It's been seven months since divorced, small town mom Mildred Hayes's (Frances McDormand) teenaged daughter Angela (Kathryn Newton, HBO's 'Big Little Lies') was raped and murdered with no suspects identified. Mildred's guilt and grief have fueled her fury and she finds a way to wage war with her local police department when she drives by "Three Billboards Outside Ebbing, Missouri."
Irish playwright Martin McDonagh stormed onto film screens with his debut, "In Bruges," then disappointed with his followup, "Seven Psychopaths." His third film finds him back in form with a pitch black, if not quite pitch perfect, comedy brought to life by an outstanding cast. The film, which has elements of a Western in both story and music (Carter Burwell, "Wonderstruck"), was written for McDormand and although it is nigh impossible to imagine anyone else in this role, it is also a Midwestern spin on the actress's Olive Kitteridge. But McDonagh hasn't written a character piece so much as an analysis of rage. It is the arbiter between the town's two most emotionally afflicted who receives our sympathy, not the film's protagonist.
Right after noting those shabby billboards reflecting ads from decades past, Mildred marches into Ebbing Advertising, asking owner Red Welby (Caleb Landry Jones, "American Made") if her message is legal. Pleased to profit from a long forgotten asset, Red takes the job. The citizens of Ebbing are horrified by the massive orange-red signs which read 'Raped while dying,' 'And still no arrests?, 'How come, Chief Willoughby?' as one drives down Drinkwater Road. That's because Willoughby (Woody Harrelson) is beloved by his community, a good guy with his own impending tragedy, something Mildred is well aware of and not unmoved by.
But despite the chief's fairness, he's supportive of one of his cops, Dixon (Sam Rockwell), a mommy's boy racist rumored to have tortured a black prisoner and when Dixon gets involved with advice from his mom (Sandy Martin, "Napoleon Dynamite"), the situation escalates. Mildred's boss (Amanda Warren, HBO's 'The Leftovers') at Southern Charms gift shop is arrested on a trumped up charge, Welby beaten and thrown out a window, Molotov cocktails hurled after hours at a police station Mildred's horrified to learn was not empty.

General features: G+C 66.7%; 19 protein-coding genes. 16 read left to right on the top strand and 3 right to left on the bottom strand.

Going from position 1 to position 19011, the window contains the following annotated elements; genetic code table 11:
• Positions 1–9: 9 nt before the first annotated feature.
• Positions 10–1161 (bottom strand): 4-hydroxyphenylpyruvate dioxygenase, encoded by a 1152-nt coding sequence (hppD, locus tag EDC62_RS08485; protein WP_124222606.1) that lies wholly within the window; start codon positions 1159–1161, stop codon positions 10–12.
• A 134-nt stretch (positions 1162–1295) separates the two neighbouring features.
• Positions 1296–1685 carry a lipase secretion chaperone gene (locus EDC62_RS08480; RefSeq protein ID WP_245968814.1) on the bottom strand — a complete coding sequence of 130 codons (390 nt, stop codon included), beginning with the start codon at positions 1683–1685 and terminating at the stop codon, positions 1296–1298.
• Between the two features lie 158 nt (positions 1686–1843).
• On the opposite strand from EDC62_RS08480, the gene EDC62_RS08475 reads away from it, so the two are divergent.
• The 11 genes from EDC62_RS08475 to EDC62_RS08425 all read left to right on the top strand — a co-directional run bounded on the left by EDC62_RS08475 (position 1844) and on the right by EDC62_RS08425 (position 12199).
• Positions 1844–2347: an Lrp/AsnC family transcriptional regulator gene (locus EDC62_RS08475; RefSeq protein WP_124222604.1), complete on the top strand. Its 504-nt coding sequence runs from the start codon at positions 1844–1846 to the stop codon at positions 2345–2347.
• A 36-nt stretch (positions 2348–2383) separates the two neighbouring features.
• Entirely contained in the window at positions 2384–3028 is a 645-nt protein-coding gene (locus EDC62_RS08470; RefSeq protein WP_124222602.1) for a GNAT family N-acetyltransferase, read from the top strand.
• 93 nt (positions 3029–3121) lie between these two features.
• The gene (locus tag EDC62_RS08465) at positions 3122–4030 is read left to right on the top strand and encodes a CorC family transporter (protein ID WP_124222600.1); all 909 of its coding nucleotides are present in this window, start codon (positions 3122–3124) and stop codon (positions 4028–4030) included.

McDonagh's fleshed out Mildred's world with her son, Robbie (Lucas Hedges, "Manchester by the Sea"), who alternately spars with and protects her; her ex, Charlie (John Hawkes), whose relationship with a 19 year-old (Samara Weaving, "Monster Trucks") irks her to no end (and provides much of the comedy, Weaving's cluelessness and timing excellent) and James (Peter Dinklage), her pool playing partner and alibi provider whose chivalry goes unrewarded. But if McDormand is McDonagh's opening salvo and forward thrust, Harrelson is his secret weapon, Willoughby's wise and kindly presence gracing the proceedings long after the actor's departure ("Bright Star's" Abbie Cornish plays his wife, Anne). The filmmaker gives his pseudo-Western a jolt of "Blazing Saddles," for Dixon anyway, when Chief Abercrombie (Clarke Peters, "John Wick") arrives just in time for a surreal display in downtown Ebbing.
The production captures small town life, its businesses and homes reflecting long held traditions defining their occupants. The screenplay is a carefully balanced mixture of comedy and brutal violence, Angela's fate uncommonly horrific. McDonagh isn't interested in solving any mysteries though, his pinpointing of a suspect left weirdly ambiguous, the revelation of who burned down Mildred's billboards making little sense (if anything, that act is as cruel reminder of what led to them in the first place). Instead, with "Three Billboards Outside Ebbing, Missouri" McDonagh's spun his own culture war and he's opted for a happy ending.
Robin also gives "Three Billboards Outside Ebbing, Missouri" a B.
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